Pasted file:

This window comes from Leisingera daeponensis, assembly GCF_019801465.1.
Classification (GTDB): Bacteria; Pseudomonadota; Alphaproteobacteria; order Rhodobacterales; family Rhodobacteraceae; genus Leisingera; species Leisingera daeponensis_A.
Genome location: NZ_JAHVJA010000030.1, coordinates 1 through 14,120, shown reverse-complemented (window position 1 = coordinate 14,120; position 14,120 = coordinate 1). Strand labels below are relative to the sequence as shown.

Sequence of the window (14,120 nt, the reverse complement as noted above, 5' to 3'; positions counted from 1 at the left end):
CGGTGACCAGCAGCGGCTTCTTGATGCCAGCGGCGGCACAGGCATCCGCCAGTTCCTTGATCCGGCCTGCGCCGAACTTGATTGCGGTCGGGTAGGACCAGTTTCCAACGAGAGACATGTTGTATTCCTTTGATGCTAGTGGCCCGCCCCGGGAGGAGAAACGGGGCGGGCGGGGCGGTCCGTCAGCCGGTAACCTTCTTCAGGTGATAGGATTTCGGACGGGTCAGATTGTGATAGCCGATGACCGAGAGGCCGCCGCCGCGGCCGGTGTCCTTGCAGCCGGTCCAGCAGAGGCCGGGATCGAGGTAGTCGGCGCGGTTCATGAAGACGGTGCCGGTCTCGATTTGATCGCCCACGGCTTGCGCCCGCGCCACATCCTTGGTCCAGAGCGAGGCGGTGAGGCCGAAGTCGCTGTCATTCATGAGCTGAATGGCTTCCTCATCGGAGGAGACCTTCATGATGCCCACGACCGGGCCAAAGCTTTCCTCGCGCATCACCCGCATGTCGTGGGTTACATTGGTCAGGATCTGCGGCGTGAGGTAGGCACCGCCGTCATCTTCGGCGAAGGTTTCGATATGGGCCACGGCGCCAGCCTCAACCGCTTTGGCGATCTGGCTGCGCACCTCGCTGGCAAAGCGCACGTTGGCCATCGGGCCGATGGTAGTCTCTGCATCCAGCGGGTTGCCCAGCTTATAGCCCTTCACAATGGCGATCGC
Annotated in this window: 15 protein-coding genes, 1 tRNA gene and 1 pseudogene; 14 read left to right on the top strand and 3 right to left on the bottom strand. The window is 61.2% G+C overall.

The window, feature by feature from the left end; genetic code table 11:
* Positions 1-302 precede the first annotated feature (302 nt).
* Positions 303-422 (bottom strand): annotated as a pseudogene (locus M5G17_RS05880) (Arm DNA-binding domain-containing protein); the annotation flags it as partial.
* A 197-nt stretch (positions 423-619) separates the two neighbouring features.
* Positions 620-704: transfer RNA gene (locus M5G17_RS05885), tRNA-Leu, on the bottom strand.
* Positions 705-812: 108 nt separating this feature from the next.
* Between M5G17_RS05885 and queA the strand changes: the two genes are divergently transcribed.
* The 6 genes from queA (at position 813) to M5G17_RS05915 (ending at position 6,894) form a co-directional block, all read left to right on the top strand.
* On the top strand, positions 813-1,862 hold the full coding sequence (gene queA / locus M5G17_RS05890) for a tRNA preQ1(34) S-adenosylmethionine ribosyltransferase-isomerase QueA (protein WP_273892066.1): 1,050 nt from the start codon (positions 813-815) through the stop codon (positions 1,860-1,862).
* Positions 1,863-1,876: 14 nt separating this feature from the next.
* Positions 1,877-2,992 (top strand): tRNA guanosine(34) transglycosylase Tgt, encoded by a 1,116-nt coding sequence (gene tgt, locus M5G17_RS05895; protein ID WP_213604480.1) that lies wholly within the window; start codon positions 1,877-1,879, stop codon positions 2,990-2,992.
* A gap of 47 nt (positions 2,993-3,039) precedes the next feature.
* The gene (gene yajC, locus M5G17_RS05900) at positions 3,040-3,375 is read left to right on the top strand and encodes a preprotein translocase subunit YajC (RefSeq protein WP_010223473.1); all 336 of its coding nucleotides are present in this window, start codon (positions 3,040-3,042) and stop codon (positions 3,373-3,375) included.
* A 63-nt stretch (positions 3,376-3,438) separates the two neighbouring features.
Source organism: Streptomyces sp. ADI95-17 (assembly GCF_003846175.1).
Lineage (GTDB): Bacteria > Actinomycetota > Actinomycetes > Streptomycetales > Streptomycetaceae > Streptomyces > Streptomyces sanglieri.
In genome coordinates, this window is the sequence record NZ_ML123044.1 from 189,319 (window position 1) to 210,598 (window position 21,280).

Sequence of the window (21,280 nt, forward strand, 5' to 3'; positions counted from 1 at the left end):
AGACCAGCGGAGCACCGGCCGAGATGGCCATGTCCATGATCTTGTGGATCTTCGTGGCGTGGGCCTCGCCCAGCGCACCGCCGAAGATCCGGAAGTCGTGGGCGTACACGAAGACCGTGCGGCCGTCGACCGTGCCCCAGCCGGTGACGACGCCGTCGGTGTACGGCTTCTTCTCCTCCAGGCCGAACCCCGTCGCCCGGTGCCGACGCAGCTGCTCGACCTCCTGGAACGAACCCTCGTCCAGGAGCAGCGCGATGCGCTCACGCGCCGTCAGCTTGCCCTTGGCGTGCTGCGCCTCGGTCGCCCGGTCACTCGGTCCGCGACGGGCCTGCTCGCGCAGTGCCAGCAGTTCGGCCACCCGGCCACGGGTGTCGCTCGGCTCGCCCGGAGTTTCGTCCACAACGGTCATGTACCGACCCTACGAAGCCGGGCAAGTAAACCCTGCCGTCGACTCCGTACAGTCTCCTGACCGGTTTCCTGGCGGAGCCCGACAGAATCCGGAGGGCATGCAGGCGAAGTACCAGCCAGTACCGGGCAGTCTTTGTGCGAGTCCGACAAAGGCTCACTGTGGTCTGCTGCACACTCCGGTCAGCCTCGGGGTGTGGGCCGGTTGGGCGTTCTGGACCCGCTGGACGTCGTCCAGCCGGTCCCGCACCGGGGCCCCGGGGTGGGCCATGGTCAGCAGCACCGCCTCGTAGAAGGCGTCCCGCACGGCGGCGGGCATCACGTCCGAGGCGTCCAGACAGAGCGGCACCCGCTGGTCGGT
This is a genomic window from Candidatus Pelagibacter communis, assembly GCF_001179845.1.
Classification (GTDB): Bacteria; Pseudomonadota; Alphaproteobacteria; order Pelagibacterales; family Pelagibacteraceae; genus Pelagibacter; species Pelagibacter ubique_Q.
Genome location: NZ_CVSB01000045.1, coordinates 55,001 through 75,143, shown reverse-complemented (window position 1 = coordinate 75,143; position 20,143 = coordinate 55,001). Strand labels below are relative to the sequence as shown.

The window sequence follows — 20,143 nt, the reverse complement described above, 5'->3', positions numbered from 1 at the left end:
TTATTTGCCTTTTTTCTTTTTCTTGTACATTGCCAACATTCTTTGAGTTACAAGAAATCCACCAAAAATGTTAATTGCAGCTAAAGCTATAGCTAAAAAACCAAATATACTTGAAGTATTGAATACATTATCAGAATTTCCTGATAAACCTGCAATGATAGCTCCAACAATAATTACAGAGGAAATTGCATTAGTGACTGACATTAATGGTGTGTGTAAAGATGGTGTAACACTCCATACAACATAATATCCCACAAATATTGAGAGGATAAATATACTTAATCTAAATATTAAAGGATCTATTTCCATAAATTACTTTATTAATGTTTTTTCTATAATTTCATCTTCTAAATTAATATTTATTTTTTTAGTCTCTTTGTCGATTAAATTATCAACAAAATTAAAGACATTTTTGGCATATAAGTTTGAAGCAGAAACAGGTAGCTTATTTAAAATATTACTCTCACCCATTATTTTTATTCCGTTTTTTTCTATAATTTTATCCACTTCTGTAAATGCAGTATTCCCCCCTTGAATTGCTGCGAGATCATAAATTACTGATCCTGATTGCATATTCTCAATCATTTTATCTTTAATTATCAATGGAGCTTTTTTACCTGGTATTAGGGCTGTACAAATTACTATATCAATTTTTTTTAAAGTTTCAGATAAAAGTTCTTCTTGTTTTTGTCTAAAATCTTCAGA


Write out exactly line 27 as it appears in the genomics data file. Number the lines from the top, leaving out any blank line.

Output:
Classification (GTDB): Bacteria; Pseudomonadota; Alphaproteobacteria; order Pelagibacterales; family Pelagibacteraceae; genus Pelagibacter; species Pelagibacter ubique_Q.